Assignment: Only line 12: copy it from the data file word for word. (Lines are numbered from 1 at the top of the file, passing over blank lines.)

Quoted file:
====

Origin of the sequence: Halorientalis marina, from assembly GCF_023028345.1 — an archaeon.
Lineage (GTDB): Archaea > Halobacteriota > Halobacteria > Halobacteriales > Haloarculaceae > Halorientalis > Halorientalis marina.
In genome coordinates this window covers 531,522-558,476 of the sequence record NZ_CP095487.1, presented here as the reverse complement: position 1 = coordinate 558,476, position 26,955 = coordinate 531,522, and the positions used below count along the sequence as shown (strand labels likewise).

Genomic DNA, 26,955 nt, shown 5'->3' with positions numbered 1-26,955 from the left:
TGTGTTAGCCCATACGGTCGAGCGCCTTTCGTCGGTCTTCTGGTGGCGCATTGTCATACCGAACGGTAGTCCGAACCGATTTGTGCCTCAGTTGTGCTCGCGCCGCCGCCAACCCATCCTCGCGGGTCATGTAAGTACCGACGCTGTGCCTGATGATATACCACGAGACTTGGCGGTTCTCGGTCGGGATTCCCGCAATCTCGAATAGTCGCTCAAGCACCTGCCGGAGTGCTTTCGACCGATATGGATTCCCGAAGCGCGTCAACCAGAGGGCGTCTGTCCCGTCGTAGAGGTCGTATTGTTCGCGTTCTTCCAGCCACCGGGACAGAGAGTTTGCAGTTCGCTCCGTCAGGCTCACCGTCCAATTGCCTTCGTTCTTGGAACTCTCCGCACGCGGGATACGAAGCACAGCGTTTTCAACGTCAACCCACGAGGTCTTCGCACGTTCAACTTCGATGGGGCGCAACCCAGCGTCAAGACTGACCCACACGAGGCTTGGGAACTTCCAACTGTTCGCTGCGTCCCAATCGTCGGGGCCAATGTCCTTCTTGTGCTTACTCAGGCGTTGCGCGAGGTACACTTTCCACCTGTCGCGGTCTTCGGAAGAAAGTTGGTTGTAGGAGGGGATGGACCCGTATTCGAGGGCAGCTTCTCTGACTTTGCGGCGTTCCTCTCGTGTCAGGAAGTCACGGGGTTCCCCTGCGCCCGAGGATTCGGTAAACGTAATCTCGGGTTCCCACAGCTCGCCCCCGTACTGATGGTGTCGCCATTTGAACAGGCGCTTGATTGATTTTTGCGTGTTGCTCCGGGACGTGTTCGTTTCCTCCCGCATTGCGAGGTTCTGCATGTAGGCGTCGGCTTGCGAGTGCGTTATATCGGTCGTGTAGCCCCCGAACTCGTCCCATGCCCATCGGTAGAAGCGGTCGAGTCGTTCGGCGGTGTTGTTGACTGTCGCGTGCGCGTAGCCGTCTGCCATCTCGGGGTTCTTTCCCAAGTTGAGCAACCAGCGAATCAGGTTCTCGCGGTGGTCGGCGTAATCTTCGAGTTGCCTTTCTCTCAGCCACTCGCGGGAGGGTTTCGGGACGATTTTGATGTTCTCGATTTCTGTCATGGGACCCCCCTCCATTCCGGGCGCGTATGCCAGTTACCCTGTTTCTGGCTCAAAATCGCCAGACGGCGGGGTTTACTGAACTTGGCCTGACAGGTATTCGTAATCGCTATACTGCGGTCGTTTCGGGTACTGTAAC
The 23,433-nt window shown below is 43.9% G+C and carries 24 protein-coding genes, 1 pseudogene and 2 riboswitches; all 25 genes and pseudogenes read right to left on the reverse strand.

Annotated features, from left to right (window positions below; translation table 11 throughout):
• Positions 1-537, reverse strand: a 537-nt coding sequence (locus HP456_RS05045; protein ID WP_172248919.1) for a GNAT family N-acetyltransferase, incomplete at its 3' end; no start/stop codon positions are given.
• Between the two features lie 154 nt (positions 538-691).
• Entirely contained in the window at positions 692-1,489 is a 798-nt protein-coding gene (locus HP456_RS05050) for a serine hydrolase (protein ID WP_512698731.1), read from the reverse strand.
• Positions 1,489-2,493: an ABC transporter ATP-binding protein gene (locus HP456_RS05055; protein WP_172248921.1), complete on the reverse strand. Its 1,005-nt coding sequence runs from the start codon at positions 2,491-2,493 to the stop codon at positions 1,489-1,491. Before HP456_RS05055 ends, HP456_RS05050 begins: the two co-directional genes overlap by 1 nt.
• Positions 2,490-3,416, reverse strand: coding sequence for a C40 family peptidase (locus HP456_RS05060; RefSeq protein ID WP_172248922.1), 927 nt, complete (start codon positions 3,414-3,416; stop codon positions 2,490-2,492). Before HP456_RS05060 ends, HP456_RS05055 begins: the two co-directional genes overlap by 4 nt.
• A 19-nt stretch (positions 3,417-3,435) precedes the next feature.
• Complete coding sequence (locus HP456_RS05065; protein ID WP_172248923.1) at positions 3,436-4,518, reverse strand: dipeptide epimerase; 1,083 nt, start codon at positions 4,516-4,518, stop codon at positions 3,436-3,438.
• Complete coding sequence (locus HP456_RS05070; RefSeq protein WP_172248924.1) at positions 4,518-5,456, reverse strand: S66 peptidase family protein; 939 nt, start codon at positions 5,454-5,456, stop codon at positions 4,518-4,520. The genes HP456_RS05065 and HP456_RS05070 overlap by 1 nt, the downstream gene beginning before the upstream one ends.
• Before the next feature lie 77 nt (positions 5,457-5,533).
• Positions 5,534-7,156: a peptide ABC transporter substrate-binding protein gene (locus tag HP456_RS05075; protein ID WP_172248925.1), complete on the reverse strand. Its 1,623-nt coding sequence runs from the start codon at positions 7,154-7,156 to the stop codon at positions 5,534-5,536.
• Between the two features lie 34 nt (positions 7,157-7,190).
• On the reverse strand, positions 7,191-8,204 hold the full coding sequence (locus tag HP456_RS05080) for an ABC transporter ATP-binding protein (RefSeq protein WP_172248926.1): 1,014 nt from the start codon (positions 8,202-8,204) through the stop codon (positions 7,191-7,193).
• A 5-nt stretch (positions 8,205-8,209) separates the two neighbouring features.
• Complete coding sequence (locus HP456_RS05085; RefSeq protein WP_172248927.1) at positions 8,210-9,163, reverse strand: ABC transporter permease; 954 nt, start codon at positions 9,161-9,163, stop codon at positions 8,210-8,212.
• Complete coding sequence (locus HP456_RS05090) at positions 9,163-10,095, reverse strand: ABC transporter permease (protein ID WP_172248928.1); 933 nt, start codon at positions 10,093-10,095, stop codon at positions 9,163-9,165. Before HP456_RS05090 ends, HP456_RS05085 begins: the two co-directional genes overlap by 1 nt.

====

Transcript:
• Positions 2,490-3,416, reverse strand: coding sequence for a C40 family peptidase (locus HP456_RS05060; RefSeq protein ID WP_172248922.1), 927 nt, complete (start codon positions 3,414-3,416; stop codon positions 2,490-2,492). Before HP456_RS05060 ends, HP456_RS05055 begins: the two co-directional genes overlap by 4 nt.